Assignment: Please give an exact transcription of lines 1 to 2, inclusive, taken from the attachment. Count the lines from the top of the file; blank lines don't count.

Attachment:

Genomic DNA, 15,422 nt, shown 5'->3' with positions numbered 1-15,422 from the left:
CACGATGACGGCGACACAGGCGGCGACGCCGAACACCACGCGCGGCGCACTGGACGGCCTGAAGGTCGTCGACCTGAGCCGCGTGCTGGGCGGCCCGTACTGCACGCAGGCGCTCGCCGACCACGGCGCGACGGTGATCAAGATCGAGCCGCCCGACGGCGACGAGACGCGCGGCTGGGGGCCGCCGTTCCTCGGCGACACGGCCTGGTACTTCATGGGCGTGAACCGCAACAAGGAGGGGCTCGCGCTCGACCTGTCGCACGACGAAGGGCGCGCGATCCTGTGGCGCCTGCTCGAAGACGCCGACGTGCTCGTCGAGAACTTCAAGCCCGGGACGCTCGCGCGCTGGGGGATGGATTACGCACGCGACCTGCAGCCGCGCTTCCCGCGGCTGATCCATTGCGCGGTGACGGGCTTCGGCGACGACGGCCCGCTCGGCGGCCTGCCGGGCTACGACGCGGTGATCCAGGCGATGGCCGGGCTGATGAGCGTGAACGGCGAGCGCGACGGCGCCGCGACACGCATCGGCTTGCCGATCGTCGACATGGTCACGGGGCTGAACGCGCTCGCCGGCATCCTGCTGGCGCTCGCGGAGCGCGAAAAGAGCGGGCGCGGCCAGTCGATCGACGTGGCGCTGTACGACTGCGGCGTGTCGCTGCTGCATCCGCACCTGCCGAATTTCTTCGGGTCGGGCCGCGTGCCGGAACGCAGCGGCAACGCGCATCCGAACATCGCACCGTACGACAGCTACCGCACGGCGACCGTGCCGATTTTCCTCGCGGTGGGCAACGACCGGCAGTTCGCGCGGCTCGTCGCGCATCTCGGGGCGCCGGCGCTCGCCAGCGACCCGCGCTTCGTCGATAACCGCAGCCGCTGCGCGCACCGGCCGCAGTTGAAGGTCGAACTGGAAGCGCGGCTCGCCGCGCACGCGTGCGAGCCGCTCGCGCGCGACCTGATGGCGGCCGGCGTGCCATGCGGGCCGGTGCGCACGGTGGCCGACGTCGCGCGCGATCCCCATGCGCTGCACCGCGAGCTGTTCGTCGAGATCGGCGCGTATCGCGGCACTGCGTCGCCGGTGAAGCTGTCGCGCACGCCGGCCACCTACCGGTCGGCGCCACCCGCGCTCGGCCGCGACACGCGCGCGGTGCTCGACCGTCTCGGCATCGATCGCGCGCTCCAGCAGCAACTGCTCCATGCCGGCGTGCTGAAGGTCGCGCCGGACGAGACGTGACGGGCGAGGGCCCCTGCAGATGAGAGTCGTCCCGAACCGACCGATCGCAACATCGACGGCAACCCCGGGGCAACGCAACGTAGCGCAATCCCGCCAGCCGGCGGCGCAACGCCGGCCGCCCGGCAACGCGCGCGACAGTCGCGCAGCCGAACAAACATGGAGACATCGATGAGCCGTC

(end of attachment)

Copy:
Genomic DNA, 15,422 nt, shown 5'->3' with positions numbered 1-15,422 from the left:
CACGATGACGGCGACACAGGCGGCGACGCCGAACACCACGCGCGGCGCACTGGACGGCCTGAAGGTCGTCGACCTGAGCCGCGTGCTGGGCGGCCCGTACTGCACGCAGGCGCTCGCCGACCACGGCGCGACGGTGATCAAGATCGAGCCGCCCGACGGCGACGAGACGCGCGGCTGGGGGCCGCCGTTCCTCGGCGACACGGCCTGGTACTTCATGGGCGTGAACCGCAACAAGGAGGGGCTCGCGCTCGACCTGTCGCACGACGAAGGGCGCGCGATCCTGTGGCGCCTGCTCGAAGACGCCGACGTGCTCGTCGAGAACTTCAAGCCCGGGACGCTCGCGCGCTGGGGGATGGATTACGCACGCGACCTGCAGCCGCGCTTCCCGCGGCTGATCCATTGCGCGGTGACGGGCTTCGGCGACGACGGCCCGCTCGGCGGCCTGCCGGGCTACGACGCGGTGATCCAGGCGATGGCCGGGCTGATGAGCGTGAACGGCGAGCGCGACGGCGCCGCGACACGCATCGGCTTGCCGATCGTCGACATGGTCACGGGGCTGAACGCGCTCGCCGGCATCCTGCTGGCGCTCGCGGAGCGCGAAAAGAGCGGGCGCGGCCAGTCGATCGACGTGGCGCTGTACGACTGCGGCGTGTCGCTGCTGCATCCGCACCTGCCGAATTTCTTCGGGTCGGGCCGCGTGCCGGAACGCAGCGGCAACGCGCATCCGAACATCGCACCGTACGACAGCTACCGCACGGCGACCGTGCCGATTTTCCTCGCGGTGGGCAACGACCGGCAGTTCGCGCGGCTCGTCGCGCATCTCGGGGCGCCGGCGCTCGCCAGCGACCCGCGCTTCGTCGATAACCGCAGCCGCTGCGCGCACCGGCCGCAGTTGAAGGTCGAACTGGAAGCGCGGCTCGCCGCGCACGCGTGCGAGCCGCTCGCGCGCGACCTGATGGCGGCCGGCGTGCCATGCGGGCCGGTGCGCACGGTGGCCGACGTCGCGCGCGATCCCCATGCGCTGCACCGCGAGCTGTTCGTCGAGATCGGCGCGTATCGCGGCACTGCGTCGCCGGTGAAGCTGTCGCGCACGCCGGCCACCTACCGGTCGGCGCCACCCGCGCTCGGCCGCGACACGCGCGCGGTGCTCGACCGTCTCGGCATCGATCGCGCGCTCCAGCAGCAACTGCTCCATGCCGGCGTGCTGAAGGTCGCGCCGGACGAGACGTGACGGGCGAGGGCCCCTGCAGATGAGAGTCGTCCCGAACCGACCGATCGCAACATCGACGGCAACCCCGGGGCAACGCAACGTAGCGCAATCCCGCCAGCCGGCGGCGCAACGCCGGCCGCCCGGCAACGCGCGCGACAGTCGCGCAGCCGAACAAACATGGAGACATCGATGAGCCGTC